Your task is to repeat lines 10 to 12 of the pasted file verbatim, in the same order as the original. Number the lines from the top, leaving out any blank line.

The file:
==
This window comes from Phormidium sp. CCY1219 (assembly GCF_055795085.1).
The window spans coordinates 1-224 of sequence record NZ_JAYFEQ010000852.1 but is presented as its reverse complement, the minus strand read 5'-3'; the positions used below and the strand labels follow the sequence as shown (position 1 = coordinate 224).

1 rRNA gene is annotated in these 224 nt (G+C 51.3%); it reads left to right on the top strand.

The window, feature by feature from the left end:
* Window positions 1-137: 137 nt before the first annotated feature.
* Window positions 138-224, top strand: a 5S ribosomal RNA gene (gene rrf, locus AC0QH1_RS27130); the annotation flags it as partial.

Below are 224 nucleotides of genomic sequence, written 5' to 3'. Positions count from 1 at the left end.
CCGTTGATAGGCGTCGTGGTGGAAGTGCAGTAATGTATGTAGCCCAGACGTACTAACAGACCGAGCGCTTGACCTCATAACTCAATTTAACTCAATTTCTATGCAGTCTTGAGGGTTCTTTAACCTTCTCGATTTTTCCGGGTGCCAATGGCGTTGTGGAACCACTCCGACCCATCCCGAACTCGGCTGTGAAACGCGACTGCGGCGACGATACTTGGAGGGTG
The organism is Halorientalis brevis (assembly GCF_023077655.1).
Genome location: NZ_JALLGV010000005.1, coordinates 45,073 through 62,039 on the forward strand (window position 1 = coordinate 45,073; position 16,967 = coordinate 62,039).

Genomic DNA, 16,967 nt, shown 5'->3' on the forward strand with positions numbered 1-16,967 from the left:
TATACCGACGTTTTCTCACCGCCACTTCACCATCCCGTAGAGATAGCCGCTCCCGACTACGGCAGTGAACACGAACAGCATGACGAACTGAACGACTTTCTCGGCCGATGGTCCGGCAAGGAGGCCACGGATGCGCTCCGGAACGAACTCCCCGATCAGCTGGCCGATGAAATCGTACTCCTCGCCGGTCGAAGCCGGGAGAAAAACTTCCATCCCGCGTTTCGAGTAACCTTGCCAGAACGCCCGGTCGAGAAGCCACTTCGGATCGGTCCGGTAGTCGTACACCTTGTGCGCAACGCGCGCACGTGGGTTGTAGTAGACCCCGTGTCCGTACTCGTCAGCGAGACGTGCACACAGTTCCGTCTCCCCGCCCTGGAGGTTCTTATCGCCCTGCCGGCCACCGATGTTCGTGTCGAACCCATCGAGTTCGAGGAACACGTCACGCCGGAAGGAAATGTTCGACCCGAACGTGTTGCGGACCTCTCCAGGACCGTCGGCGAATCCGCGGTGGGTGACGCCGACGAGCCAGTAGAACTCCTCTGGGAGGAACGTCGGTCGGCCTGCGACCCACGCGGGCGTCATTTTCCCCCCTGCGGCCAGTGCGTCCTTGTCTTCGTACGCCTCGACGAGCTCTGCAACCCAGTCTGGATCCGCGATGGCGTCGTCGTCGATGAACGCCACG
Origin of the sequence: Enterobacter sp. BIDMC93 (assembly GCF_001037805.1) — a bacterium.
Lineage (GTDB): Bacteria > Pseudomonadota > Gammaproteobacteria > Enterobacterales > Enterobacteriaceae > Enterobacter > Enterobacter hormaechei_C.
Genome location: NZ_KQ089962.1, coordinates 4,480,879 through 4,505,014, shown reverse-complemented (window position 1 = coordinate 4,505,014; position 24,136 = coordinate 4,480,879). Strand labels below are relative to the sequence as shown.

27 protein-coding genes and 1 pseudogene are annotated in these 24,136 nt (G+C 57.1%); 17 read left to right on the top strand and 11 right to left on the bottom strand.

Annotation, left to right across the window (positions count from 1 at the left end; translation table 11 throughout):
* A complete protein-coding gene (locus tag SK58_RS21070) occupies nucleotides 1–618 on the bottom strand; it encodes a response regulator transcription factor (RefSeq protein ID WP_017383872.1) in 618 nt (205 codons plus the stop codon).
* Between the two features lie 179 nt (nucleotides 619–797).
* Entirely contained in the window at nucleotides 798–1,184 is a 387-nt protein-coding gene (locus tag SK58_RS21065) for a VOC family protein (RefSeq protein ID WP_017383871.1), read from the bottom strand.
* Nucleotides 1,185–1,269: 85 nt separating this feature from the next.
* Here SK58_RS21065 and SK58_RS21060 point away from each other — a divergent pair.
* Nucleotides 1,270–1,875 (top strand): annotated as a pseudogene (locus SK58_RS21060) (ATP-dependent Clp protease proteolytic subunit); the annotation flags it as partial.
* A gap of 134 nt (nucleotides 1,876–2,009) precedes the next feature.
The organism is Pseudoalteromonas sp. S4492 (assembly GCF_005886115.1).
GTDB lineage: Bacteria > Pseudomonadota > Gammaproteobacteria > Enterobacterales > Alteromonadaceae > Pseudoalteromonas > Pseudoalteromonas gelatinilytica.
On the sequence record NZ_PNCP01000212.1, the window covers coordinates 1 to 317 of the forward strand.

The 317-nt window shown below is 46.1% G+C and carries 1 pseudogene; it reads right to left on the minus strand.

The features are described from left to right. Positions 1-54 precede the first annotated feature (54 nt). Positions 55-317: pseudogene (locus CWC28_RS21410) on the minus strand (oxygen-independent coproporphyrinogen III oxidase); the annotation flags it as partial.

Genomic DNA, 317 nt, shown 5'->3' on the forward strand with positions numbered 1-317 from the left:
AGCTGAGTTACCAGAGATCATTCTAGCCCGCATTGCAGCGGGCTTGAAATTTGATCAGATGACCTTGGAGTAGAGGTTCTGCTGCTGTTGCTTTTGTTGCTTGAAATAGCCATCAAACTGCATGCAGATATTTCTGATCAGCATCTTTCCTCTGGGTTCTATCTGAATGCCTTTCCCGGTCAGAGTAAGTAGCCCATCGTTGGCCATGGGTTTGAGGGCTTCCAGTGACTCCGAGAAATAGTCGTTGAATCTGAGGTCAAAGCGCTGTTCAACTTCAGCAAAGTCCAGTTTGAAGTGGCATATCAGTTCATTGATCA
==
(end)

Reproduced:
Genome location: NZ_JALLGV010000005.1, coordinates 45,073 through 62,039 on the forward strand (window position 1 = coordinate 45,073; position 16,967 = coordinate 62,039).

Genomic DNA, 16,967 nt, shown 5'->3' on the forward strand with positions numbered 1-16,967 from the left:
TATACCGACGTTTTCTCACCGCCACTTCACCATCCCGTAGAGATAGCCGCTCCCGACTACGGCAGTGAACACGAACAGCATGACGAACTGAACGACTTTCTCGGCCGATGGTCCGGCAAGGAGGCCACGGATGCGCTCCGGAACGAACTCCCCGATCAGCTGGCCGATGAAATCGTACTCCTCGCCGGTCGAAGCCGGGAGAAAAACTTCCATCCCGCGTTTCGAGTAACCTTGCCAGAACGCCCGGTCGAGAAGCCACTTCGGATCGGTCCGGTAGTCGTACACCTTGTGCGCAACGCGCGCACGTGGGTTGTAGTAGACCCCGTGTCCGTACTCGTCAGCGAGACGTGCACACAGTTCCGTCTCCCCGCCCTGGAGGTTCTTATCGCCCTGCCGGCCACCGATGTTCGTGTCGAACCCATCGAGTTCGAGGAACACGTCACGCCGGAAGGAAATGTTCGACCCGAACGTGTTGCGGACCTCTCCAGGACCGTCGGCGAATCCGCGGTGGGTGACGCCGACGAGCCAGTAGAACTCCTCTGGGAGGAACGTCGGTCGGCCTGCGACCCACGCGGGCGTCATTTTCCCCCCTGCGGCCAGTGCGTCCTTGTCTTCGTACGCCTCGACGAGCTCTGCAACCCAGTCTGGATCCGCGATGGCGTCGTCGTCGATGAACGCCACG